Welcome everyone to the first entry in the Sommerhauser family blog. We had a wonderful long weekend in St. Louis visiting family and friends for Thanksgiving and now it is back to work and back to the preparation of our adoption dossier. For those of you who are wondering, the dossier consists of all of the paperwork that must be submitted by us in order to adopt from Kazakhstan. All of the dossier documents must be notarized first and then taken to the Secretary of State's Office where they place an apostille seal on the document which verifies the qualifications of the notary in that county. The paperwork chase is going very well so far and mainly we are waiting to get two documents back from the government: our FBI background clearance letters and our pre-approval form I-171H to adopt internationally from the USCIS (US Citizenship and Immigration Services) division of the Department of Homeland Security.

We hope to have the dossier completed by the middle of December and then the paper journey truely begins. One original of the dossier and four photocopies (over 200 pages in all) will be sent to our adoption agency so all of the paperwork can be translated into Russian. After translation, our agency then sends all of the documents to the Kazakh Consulate in New York City who in turn forward everything to the Ministry of Foreign Affairs in Astana, Kazakhstan. It can easily take over a month to complete the translation process and the New Years holiday certainly won't speed things up.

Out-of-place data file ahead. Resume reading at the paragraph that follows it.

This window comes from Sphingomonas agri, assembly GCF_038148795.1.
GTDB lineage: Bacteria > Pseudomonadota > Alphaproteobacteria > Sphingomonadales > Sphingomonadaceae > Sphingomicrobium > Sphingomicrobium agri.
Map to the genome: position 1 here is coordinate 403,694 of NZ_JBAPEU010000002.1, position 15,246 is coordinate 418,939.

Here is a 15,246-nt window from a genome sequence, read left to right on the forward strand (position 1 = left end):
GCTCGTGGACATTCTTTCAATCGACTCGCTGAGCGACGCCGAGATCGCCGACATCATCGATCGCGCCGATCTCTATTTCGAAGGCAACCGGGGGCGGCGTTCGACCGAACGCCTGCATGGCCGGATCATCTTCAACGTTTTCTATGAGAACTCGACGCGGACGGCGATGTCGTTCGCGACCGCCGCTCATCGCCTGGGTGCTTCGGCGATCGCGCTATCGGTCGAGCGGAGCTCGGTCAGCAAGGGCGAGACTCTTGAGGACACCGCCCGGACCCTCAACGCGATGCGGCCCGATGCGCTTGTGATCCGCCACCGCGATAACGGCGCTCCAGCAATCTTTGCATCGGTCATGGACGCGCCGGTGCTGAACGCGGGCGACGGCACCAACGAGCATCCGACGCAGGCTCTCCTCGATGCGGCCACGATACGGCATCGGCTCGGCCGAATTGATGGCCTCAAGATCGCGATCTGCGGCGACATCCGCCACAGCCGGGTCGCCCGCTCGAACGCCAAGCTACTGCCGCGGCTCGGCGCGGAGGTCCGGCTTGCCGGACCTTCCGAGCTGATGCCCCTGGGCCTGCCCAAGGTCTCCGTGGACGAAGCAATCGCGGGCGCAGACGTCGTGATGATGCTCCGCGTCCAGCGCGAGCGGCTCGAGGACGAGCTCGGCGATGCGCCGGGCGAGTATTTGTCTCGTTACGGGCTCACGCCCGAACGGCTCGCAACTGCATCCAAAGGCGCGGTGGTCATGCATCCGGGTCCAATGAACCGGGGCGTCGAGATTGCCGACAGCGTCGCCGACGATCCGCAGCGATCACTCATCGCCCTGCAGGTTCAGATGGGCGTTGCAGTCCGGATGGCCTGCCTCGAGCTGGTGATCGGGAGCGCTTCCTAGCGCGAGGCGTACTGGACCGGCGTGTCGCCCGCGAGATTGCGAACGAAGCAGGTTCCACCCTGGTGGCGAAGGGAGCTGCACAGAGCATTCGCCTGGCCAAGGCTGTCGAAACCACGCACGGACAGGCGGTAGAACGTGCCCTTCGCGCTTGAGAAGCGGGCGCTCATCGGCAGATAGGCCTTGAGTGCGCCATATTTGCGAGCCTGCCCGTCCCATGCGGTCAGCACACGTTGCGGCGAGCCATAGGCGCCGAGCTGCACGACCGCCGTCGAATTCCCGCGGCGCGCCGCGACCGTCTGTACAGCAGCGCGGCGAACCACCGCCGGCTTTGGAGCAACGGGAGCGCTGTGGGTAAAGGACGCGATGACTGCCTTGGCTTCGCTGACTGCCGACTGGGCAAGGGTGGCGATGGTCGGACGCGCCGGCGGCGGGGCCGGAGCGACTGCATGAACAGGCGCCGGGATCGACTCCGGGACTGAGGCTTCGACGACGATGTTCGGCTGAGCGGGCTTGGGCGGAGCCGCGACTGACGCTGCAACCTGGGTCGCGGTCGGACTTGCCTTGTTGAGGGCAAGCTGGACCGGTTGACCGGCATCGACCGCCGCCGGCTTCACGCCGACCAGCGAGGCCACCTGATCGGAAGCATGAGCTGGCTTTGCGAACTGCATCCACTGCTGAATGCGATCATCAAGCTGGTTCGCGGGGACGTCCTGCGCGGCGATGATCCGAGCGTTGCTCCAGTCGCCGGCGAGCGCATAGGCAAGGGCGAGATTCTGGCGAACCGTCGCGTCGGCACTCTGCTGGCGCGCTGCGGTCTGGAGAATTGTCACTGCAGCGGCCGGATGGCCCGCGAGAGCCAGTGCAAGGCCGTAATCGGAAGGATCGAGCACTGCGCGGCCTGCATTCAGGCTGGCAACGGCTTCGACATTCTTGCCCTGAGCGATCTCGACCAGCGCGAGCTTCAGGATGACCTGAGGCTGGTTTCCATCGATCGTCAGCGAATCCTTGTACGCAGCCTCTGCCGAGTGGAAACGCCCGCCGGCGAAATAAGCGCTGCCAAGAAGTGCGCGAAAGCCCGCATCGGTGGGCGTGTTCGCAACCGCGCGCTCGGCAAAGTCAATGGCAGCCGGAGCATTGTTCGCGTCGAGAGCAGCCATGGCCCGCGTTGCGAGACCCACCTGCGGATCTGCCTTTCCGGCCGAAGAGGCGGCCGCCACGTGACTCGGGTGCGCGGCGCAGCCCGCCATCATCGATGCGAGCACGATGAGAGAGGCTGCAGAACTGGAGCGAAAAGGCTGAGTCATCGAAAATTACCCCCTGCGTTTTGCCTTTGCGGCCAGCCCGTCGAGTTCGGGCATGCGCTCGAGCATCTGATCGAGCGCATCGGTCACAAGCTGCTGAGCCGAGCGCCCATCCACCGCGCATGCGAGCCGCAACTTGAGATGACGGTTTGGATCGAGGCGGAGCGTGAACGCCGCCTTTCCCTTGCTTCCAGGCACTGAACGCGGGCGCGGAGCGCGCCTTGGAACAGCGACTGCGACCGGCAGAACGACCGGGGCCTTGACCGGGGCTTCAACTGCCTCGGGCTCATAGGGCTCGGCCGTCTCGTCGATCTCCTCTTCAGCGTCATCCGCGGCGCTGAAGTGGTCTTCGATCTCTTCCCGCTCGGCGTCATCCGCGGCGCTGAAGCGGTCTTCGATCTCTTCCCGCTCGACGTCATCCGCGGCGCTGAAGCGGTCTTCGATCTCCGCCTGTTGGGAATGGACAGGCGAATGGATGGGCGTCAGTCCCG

Once the Kazakh officials verify that the translated documents are in order then we are merely waiting three or four months for a specific region to determine if a child is available for us to adopt. We are not requesting a specific sex or a specific race of child so our wait time should be pretty typical. We are obtaining USCIS approval for the adoption of up to two children so we are leaving open the possibility of adopting either twins or siblings. Once a region in Kazakhstan has been chosen for us, the government will issue us a letter of invitation for us to travel. Now the process speeds up dramatically as we will then need to quickly apply for visas and make final travel plans because adoptive parents are usually invited to travel less than a month after receiving their letter of invitation.

That is a quick summary of what we are currently working on and what we are expecting throughout this winter. Tomorrow we will share some details about what we should expect during our trip and what the process in Kazakhstan should be like.